Research Seminars

Spring 2017

February 8
12:00pm-1:15pm


316 Lake Hall
Bernhard Ganglmair Bernhard Ganglmair is an
Assistant Professor of Finance and Managerial Economics at University of Texas-Dallas and is currently a visiting lecturer at Northeastern University.
Prof. Ganglmair will be presenting his paper, Learning When to Quit (joint with Timothy Simcoe and Emanuele Tarantino). Link to paper

Bernhard Ganglmair received a Ph.D. in Economics from the University of Zurich, Switzerland, in 2011. During that time, he was a Research Associate at the Institute for Empirical Research in Economics at the University of Zurich (2008 - 2010), a Non-Resident Research Affiliate at the Institute for the Study of Labor (IZA) in Bonn, Germany (2007 - 2010), and a visiting PhD student with the Chair of Intellectual Property at the Swiss Federal Institute of Technology (ETH) Zurich (2009 and 2010). In 2010, Bernhard was appointed Assistant Professor of Managerial Economics at the Naveen Jindal School of Management, University of Texas at Dallas, where he is also an Affiliated Faculty of the Center and Laboratory for Behavioral Operations and Economics (since 2012). He visited the University of Bologna (2012) and the University of Haifa (2014) as visiting researcher. In 2015, he was visiting lecturer at the University of Linz. In 2016, Bernhard visited the Economics Department at Boston University.
February 23
12:00pm-1:15pm


316 Lake Hall
Resul CesurResul Cesur, Assistant Professor at the University of Connecticut will be presenting his paper "The Impact of Genetic Diversity on Religiosity: Evidence from the Exodus of Homo Sapiens out of Africa"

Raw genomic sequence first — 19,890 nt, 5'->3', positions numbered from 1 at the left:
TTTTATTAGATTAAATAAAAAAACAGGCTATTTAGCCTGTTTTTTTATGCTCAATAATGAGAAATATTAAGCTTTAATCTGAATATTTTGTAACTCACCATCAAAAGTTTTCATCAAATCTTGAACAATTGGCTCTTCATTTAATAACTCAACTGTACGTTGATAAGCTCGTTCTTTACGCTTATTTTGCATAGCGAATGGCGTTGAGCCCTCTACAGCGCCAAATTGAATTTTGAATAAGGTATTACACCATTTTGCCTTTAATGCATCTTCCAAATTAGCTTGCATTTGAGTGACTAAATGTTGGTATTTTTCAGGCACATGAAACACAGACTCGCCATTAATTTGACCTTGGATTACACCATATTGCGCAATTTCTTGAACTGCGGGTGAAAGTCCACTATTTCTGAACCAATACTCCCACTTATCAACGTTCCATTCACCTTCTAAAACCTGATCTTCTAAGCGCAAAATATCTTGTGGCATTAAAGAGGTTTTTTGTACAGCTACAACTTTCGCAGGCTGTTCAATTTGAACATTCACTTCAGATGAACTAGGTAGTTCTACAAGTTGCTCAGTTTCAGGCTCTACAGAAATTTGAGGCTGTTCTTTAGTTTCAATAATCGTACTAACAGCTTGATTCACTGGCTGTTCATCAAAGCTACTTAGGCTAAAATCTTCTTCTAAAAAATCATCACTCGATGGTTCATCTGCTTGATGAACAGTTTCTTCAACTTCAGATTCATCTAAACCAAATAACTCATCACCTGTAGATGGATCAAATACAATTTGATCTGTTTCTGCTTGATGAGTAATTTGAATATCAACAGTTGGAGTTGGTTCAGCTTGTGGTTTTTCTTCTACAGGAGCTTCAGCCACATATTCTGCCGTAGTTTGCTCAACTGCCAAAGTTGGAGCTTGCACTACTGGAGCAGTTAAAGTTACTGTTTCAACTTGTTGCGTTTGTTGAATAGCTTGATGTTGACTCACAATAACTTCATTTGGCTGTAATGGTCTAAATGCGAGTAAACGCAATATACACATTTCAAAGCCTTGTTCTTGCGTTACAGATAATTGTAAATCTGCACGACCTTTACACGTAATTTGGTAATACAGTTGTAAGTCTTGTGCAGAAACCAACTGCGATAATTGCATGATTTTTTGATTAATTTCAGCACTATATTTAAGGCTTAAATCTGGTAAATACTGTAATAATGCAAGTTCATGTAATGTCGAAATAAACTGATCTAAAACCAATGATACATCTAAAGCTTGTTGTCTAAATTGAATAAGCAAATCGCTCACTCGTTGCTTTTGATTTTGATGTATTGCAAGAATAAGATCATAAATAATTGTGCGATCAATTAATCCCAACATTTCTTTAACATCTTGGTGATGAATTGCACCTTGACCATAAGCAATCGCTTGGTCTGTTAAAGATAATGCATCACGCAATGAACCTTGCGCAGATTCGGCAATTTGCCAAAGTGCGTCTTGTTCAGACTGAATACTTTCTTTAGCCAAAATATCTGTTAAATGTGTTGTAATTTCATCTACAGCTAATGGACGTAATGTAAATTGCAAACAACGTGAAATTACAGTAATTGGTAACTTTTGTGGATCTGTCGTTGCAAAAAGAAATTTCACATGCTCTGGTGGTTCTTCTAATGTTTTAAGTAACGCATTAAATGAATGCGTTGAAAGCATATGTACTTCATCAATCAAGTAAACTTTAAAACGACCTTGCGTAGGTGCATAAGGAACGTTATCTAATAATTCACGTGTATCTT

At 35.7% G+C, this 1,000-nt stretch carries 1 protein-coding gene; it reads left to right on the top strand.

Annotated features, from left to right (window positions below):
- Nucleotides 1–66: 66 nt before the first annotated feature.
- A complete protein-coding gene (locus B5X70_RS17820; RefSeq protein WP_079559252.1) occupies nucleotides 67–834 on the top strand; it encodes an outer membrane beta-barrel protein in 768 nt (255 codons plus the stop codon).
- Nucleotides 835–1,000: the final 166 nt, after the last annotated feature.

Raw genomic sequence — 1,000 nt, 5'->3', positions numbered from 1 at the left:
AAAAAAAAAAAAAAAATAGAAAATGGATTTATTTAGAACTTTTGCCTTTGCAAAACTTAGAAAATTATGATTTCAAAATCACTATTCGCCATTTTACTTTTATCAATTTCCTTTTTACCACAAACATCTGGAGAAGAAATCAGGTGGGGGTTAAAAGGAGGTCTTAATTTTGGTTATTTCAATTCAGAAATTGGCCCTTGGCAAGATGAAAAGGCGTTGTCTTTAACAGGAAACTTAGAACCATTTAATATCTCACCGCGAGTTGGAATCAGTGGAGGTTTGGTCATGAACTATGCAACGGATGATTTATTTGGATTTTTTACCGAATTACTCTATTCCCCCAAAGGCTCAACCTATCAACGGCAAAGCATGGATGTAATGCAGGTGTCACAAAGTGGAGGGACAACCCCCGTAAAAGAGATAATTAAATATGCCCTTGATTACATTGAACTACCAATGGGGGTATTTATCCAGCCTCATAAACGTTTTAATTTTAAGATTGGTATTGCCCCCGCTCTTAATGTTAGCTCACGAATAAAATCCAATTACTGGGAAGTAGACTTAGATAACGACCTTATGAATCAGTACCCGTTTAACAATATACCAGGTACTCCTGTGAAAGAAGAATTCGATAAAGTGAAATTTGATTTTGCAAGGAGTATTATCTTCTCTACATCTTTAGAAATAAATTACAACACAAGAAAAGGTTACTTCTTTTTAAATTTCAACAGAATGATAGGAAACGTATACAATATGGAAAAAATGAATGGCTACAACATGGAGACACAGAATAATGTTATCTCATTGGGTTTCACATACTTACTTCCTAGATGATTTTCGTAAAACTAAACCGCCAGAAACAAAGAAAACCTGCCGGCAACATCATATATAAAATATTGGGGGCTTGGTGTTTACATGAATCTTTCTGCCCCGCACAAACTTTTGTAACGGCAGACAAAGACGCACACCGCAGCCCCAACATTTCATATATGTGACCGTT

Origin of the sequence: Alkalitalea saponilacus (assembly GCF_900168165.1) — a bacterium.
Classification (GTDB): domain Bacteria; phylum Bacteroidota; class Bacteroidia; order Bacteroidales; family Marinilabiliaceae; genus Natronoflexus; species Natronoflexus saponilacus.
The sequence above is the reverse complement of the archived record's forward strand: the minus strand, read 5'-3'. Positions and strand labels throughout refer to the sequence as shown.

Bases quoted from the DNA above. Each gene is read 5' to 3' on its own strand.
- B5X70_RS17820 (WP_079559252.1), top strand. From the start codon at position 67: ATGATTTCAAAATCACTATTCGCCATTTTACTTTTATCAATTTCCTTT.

Abstract: This study is the first to investigate the impact of genetic diversity on conceptions of god, regulation of religion, and piousness of individuals. To address the endogeneity of genetic diversity, we use migratory distance to East Africa as the source of identifying variation. Results based on ethnographic data show that societies with a greater degree of genetic diversity are more likely to believe in supernatural powers imposing moral values. Using cross-country data sets on social and formal regulation of religion, we find that genetic diversity causes an increase in the likelihood of societal, and governmental regulation of religious activity. Finally, analysis using survey data documents that individuals living in diversely populated countries are more likely to become a believer, report being pious, and exhibit a greater degree of religious participation in terms of attending the place of worship, and self-prayer. This research establishes that genetic diversity has been fundamental in determining religious beliefs and practices as well as making religion a central component of social interaction.